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European Corporate Due Diligence Draft Directive: 5 Recommendations to Prepare for Supply Chain Risk Assessments

When enacted, this regulation will require organizations to report on their supply chain partners’ human rights and environmental practices. Here’s how you can get ahead of supply chain risk assessments and avoid penalties.
Scott Lang
VP, Product Marketing
June 17, 2021
Blog eu corp due diligence 0621

In March 2021, the European Parliament published a draft directive that introduced mandatory corporate due diligence requirements in areas such as human rights and environmental practices in an organization's supply chain. Developed in response to the COVID-19 pandemic and failures of voluntary, country-level corporate governance regimes, the directive aims to unify European Union (EU) member states’ approaches to enforcing human rights and environmental laws at the weakest points in organizations’ value chains: their third-party relationships.

Under the directive, any organization in the EU – whether private, state-owned or publicly-listed – would be required to, "identify and assess potential or actual impacts on human rights, the environment or good governance caused by, contributing to or linked to their operations or business relationships, using a risk-based monitoring methodology that takes into account the impact, nature and context of the undertaking’s operations," and "review business relationships for the same risks."

The European Corporate Due Diligence Draft Directive: Third-Party Risk Management Requirements

Although the directive has not yet passed into a law, it is important that any organization that does business in the EU begin assessing their supply chain partners' human rights and environmental practices and develop remediations to mitigate any potential financial, legal, or reputational risks before they arise.

At the broadest level, requirements of the directive related to third-party risk management can include:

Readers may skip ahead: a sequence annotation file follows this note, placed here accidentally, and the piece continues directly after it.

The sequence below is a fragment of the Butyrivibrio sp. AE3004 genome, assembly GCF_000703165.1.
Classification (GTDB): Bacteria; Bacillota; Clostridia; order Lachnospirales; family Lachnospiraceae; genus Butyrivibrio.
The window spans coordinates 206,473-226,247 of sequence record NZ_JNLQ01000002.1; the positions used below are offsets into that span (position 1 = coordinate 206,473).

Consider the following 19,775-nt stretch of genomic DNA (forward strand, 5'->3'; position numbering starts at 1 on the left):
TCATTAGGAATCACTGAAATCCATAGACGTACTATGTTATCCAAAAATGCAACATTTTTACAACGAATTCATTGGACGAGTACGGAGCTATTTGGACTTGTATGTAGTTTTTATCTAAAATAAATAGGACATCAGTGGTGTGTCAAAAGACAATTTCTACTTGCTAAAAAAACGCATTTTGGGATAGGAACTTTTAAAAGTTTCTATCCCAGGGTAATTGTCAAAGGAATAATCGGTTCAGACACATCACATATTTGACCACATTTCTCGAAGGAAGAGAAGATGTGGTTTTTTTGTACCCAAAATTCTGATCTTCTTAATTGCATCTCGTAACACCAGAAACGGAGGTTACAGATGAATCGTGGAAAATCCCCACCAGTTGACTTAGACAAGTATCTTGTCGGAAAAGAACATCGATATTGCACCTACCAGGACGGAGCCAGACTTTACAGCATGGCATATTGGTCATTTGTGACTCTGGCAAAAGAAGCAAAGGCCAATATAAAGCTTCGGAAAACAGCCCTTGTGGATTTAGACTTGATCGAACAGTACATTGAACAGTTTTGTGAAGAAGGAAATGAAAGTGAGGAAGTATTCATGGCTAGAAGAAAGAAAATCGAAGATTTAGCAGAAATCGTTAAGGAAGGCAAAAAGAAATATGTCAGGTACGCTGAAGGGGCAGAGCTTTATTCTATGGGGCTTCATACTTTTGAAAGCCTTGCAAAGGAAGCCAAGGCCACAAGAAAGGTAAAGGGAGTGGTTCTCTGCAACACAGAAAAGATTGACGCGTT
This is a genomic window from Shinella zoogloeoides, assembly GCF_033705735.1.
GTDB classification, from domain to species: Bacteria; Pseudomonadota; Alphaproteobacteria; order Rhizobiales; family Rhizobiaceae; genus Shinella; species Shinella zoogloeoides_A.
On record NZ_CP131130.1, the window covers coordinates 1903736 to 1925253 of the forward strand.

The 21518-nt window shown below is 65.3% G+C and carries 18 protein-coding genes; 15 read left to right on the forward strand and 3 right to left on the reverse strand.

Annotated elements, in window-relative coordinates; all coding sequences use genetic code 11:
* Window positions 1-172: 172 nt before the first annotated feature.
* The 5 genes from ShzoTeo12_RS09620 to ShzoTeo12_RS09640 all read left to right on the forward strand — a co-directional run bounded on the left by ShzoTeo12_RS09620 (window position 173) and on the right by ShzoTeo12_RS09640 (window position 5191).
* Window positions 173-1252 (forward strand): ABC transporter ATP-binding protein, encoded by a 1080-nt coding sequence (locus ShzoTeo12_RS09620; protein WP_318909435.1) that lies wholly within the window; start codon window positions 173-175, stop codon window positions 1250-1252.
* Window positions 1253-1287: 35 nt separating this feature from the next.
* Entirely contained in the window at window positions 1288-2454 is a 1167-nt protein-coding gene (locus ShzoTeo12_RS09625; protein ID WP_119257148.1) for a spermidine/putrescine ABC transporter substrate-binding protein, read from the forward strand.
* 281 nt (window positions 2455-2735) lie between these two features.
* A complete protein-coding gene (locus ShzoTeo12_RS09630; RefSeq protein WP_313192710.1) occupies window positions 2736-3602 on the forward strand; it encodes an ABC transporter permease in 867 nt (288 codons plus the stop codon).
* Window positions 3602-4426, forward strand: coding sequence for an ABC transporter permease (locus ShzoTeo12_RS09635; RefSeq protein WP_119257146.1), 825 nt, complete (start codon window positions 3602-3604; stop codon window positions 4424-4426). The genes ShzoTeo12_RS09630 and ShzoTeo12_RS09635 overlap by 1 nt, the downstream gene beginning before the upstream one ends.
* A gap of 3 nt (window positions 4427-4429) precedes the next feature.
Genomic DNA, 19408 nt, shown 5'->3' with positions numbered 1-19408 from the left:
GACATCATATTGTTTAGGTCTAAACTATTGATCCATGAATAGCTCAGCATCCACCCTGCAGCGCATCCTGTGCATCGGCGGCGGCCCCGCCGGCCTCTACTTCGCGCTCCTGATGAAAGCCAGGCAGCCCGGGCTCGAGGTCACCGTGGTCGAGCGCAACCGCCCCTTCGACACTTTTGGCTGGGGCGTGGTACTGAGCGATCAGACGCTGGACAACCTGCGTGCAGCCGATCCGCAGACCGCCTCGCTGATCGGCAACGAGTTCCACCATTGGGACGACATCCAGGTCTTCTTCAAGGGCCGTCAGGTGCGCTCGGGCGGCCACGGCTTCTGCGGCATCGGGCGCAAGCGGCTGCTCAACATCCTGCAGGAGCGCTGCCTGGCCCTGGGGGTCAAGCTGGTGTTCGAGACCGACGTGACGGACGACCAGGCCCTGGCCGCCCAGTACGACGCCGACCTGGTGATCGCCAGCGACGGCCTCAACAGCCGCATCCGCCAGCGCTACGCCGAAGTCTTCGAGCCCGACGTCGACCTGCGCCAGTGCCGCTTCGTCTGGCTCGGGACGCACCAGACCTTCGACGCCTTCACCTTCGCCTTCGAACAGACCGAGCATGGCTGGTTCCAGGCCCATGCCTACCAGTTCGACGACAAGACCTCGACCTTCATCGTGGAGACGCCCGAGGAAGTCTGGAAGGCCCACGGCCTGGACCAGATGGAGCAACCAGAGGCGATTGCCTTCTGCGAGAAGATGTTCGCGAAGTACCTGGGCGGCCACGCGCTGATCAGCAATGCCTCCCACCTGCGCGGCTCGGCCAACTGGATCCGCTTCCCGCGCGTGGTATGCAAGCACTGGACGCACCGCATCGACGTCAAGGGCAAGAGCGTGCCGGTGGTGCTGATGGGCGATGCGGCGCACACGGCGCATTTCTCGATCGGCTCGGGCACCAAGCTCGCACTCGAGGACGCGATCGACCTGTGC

• Establishing and implementing a due diligence strategy, and reviewing it annually
  • Conducting due diligence according to the likelihood and severity of adverse human rights or environmental impacts
  • Publishing a statement – including the supporting risk assessment and data – concluding that the company does not cause, contribute to, or directly link to adverse human rights or environmental impacts
  • Verifying that subcontractors and suppliers comply with obligations

Organizations that fail to meet the directive’s obligations will be subject to penalties and possible reputational damage, so it’s essential to establish a sound program for assessing supply chain partner practices.

5 Recommendations to Prepare for Supply Chain Partner Audits per the European Corporate Due Diligence Draft Directive

To prepare for any forthcoming supply chain audits, consider these recommendations.

1. Implement comprehensive supply chain partner pre-screening

Ensure that procurement and sourcing teams have access to intelligence pertaining to the human rights and environmental practices of new supply chain partners. This can include centralized assessment results, reputational information, legal actions, and previous sanctions – enabling procurement to make informed supplier sourcing decisions.